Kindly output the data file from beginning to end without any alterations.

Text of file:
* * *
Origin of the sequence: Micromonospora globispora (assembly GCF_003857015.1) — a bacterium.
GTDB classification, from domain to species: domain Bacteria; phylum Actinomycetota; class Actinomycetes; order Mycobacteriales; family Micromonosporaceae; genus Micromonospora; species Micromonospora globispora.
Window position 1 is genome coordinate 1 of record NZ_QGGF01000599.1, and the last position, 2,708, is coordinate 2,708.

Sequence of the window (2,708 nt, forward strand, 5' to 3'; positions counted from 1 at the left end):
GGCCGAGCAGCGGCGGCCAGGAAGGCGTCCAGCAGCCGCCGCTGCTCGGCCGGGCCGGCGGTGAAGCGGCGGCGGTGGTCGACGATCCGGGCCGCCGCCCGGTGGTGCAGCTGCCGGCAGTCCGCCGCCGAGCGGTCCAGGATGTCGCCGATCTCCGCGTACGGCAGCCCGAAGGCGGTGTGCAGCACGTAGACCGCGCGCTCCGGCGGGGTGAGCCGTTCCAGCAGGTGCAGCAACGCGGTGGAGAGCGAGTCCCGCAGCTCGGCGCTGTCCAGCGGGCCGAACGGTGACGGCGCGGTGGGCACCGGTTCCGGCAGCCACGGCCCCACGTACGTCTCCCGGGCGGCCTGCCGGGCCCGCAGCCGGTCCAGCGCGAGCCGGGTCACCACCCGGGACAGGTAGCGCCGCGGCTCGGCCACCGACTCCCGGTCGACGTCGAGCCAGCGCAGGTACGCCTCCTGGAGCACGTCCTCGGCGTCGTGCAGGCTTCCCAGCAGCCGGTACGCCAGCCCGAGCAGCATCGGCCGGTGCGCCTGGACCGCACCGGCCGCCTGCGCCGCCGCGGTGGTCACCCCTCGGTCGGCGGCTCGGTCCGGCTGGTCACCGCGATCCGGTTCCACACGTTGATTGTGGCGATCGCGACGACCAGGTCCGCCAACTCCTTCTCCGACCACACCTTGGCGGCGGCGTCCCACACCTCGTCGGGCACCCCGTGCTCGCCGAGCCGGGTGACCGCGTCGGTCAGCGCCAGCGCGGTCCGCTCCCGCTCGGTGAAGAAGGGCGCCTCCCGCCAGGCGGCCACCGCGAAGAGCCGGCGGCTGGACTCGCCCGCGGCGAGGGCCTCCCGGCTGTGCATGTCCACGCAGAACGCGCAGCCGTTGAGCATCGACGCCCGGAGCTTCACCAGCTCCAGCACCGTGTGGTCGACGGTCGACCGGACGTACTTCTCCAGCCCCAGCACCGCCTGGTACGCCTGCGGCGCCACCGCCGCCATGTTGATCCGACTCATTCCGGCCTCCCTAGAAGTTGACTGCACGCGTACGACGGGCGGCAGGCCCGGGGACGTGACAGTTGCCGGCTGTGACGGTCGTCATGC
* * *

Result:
Origin of the sequence: Micromonospora globispora (assembly GCF_003857015.1) — a bacterium.
GTDB classification, from domain to species: domain Bacteria; phylum Actinomycetota; class Actinomycetes; order Mycobacteriales; family Micromonosporaceae; genus Micromonospora; species Micromonospora globispora.
Window position 1 is genome coordinate 1 of record NZ_QGGF01000599.1, and the last position, 2,708, is coordinate 2,708.

Sequence of the window (2,708 nt, forward strand, 5' to 3'; positions counted from 1 at the left end):
GGCCGAGCAGCGGCGGCCAGGAAGGCGTCCAGCAGCCGCCGCTGCTCGGCCGGGCCGGCGGTGAAGCGGCGGCGGTGGTCGACGATCCGGGCCGCCGCCCGGTGGTGCAGCTGCCGGCAGTCCGCCGCCGAGCGGTCCAGGATGTCGCCGATCTCCGCGTACGGCAGCCCGAAGGCGGTGTGCAGCACGTAGACCGCGCGCTCCGGCGGGGTGAGCCGTTCCAGCAGGTGCAGCAACGCGGTGGAGAGCGAGTCCCGCAGCTCGGCGCTGTCCAGCGGGCCGAACGGTGACGGCGCGGTGGGCACCGGTTCCGGCAGCCACGGCCCCACGTACGTCTCCCGGGCGGCCTGCCGGGCCCGCAGCCGGTCCAGCGCGAGCCGGGTCACCACCCGGGACAGGTAGCGCCGCGGCTCGGCCACCGACTCCCGGTCGACGTCGAGCCAGCGCAGGTACGCCTCCTGGAGCACGTCCTCGGCGTCGTGCAGGCTTCCCAGCAGCCGGTACGCCAGCCCGAGCAGCATCGGCCGGTGCGCCTGGACCGCACCGGCCGCCTGCGCCGCCGCGGTGGTCACCCCTCGGTCGGCGGCTCGGTCCGGCTGGTCACCGCGATCCGGTTCCACACGTTGATTGTGGCGATCGCGACGACCAGGTCCGCCAACTCCTTCTCCGACCACACCTTGGCGGCGGCGTCCCACACCTCGTCGGGCACCCCGTGCTCGCCGAGCCGGGTGACCGCGTCGGTCAGCGCCAGCGCGGTCCGCTCCCGCTCGGTGAAGAAGGGCGCCTCCCGCCAGGCGGCCACCGCGAAGAGCCGGCGGCTGGACTCGCCCGCGGCGAGGGCCTCCCGGCTGTGCATGTCCACGCAGAACGCGCAGCCGTTGAGCATCGACGCCCGGAGCTTCACCAGCTCCAGCACCGTGTGGTCGACGGTCGACCGGACGTACTTCTCCAGCCCCAGCACCGCCTGGTACGCCTGCGGCGCCACCGCCGCCATGTTGATCCGACTCATTCCGGCCTCCCTAGAAGTTGACTGCACGCGTACGACGGGCGGCAGGCCCGGGGACGTGACAGTTGCCGGCTGTGACGGTCGTCATGC